Foodservice Equipment Reports

TECH TIPS: Trouble-Free Conveyor Cooking

While countertop conveyor ovens started out in high-volume pizza shops, they’re now being used to prepare a variety of menu items, including burgers, chicken, hot sandwiches and even baked goods. The conveyor oven’s potential to increase commercial-kitchen efficiency, as well as its reputation for ruggedness and reliability, has led to its growing marketability. But with such a reputation often comes the tendency to forget that even these kitchen workhorses can fail if they’re not installed properly or don’t receive the required maintenance.


Manufacturers advise first considering the conveyor’s initial installation. You have to make sure it’s situated in such a way that the cooling fans get plenty of airflow. The fans keep equipment’s electronic components cool—generally the oven’s most vulnerable parts—and if the fans can’t move air efficiently, the electronics are prone to overheating and, eventually, they’ll fail.

Most kitchens are tight on extra hood space, so a lot of times operators install the countertop conveyor oven wherever it will fit and still be covered. Then clean, cool airflow becomes a secondary consideration. Even worse, if the oven is installed next to a fryer or grill, you’re shortening the cooling fans’ efficiency and life cycle because they’ll draw in hot air—not good for cooling—and the hot air will be infused with airborne grease. If hood space is an issue, choose a model approved for ventless operation so you can give the conveyor room to breathe. 

Some conveyor-oven models can be stacked one on top of another, but be sure to use the recommended legs to, maintain, again, proper ventilation. Most manufacturers position the countertop conveyor oven’s electronics in the back of the unit. Keep in mind that, at some point, a technician is going to have to access the electronics; if you plan for it during installation, your service calls will go a lot faster.

Additionally, be careful when selecting a base. Conveyors are generally heavy because of their solid construction, so choose a base that is rated for the proper weight; this often eliminates surfaces such as prep tables. Finally, make sure the unit is secure and can’t be pulled from its base by snagging on an employee’s clothing or hooking on a passing cart, etc. 

Daily Operation

Because of its conveyor-belt component, things stored near or on top of the oven sometimes accidentally wind up inside. Depending on which unintended object makes its way into the oven, resulting problems can include minor smoke and bad odor or serious damage. Plastic lids are frequent offenders, and metal spoons are one of the more damaging. Eliminate the risk, and make it a rule that employees are prohibited from storing anything near or on top of the oven that does not belong inside, i.e., pans.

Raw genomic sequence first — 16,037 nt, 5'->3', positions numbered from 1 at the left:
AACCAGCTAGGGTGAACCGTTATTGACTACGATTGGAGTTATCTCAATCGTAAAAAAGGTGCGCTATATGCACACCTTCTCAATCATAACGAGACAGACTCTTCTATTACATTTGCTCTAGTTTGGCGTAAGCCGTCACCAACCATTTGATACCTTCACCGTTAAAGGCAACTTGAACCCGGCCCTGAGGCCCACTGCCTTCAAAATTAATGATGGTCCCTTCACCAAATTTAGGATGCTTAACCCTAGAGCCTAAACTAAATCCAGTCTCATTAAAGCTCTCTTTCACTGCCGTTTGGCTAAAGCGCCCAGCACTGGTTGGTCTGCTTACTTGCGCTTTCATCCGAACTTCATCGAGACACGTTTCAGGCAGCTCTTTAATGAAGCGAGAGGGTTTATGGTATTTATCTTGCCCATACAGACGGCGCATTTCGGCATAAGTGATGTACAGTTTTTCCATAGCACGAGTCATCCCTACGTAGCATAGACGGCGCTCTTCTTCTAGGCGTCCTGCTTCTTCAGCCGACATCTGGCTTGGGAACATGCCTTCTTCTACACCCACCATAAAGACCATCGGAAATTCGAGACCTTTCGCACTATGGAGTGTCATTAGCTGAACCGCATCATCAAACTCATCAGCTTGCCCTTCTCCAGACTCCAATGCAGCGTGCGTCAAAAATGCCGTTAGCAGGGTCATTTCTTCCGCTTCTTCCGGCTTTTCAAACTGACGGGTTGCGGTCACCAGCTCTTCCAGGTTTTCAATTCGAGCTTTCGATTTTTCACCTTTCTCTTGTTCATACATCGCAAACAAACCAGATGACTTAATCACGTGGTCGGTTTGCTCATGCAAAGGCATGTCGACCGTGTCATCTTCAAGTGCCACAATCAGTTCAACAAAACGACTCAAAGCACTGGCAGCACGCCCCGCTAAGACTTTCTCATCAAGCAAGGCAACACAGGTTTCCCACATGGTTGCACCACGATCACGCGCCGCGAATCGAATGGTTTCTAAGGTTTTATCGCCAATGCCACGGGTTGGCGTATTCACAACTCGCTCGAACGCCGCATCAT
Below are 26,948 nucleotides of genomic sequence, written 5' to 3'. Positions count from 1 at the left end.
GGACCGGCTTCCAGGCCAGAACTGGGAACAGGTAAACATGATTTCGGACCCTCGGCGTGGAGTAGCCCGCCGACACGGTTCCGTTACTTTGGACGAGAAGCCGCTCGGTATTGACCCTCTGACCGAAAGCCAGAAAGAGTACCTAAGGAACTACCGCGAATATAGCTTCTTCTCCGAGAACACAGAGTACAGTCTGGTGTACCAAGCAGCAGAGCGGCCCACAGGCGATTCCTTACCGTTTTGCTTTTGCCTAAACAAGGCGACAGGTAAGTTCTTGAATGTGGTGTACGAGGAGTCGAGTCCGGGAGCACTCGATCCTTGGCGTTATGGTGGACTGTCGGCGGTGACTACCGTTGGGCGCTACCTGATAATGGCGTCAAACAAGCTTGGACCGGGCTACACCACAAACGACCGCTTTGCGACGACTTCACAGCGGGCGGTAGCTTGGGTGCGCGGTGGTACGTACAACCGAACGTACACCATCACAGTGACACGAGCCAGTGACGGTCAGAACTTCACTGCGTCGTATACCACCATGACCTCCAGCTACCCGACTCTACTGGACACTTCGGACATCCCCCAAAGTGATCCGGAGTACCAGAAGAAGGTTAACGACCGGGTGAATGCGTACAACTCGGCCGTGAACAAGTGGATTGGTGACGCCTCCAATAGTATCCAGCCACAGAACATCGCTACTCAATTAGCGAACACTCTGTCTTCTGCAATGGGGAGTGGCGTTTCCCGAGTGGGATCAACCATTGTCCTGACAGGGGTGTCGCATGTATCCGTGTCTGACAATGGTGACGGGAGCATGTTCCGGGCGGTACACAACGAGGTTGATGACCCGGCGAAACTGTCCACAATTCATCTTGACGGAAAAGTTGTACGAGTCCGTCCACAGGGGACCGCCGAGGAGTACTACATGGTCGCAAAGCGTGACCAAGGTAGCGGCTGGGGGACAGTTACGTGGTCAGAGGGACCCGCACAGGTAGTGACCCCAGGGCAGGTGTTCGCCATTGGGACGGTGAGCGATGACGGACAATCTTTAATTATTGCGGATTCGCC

If your menu permits, use pans or baking sheets under the items you send through to significantly reduce grease buildup and crumb accumulation; tidy ovens require less extensive cleaning and maintenance.


Begin your oven’s daily maintenance by servicing the cooling fans and ensuring unrestricted clean airflow. Clean the fans’ protective screens or louvers—as well as any other filtering media—according to the manufacturer’s instructions. Wipe down the exterior, and brush any food debris off of the conveyor belt. Empty crumb trays as well.

Weekly maintenance depends on your menu and how long the oven is in service during the day. Remove, soak and scrub the conveyor belt weekly; some manufacturers recommend using a high-pressure hose to remove all debris—in a sink, not in place. Remove moving parts subject to grease buildup for soaking and washing as well, and try to keep parts together in a tub. Lastly, thoroughly brush out the oven’s interior, removing all crumbs and food residue. 

Periodically, have a service technician inspect and clean the electronic controls. In pizza and sandwich shops especially, airborne flour and grease can wreak havoc on control mother boards (see “Preventive Maintenance Fires Up Pizza Production,” March 2014).

Additional periodic maintenance requirements include wiping down the heating elements (when the unit is cool), testing and adjusting the conveyor belt for proper tension and calibrating the unit’s heat settings and conveyor speed. Instructions will walk you through these steps, or the tech can take care of them. The frequency of required periodic service depends on the grease splatter produced by your menu (for example, burgers, chicken or buttered pretzels) and how long the oven is in service each day. A unit that’s cooking 18-24 hours a day, especially a menu of greasy foods, may require periodic service twice a year while a unit in service 6-8 hours a day, processing relatively dry foods, might only need service every other year.

Finally, a good contingency plan for conveyors is to have a spare belt link on hand in case the belt is damaged. A spare fuse is a good idea, too.

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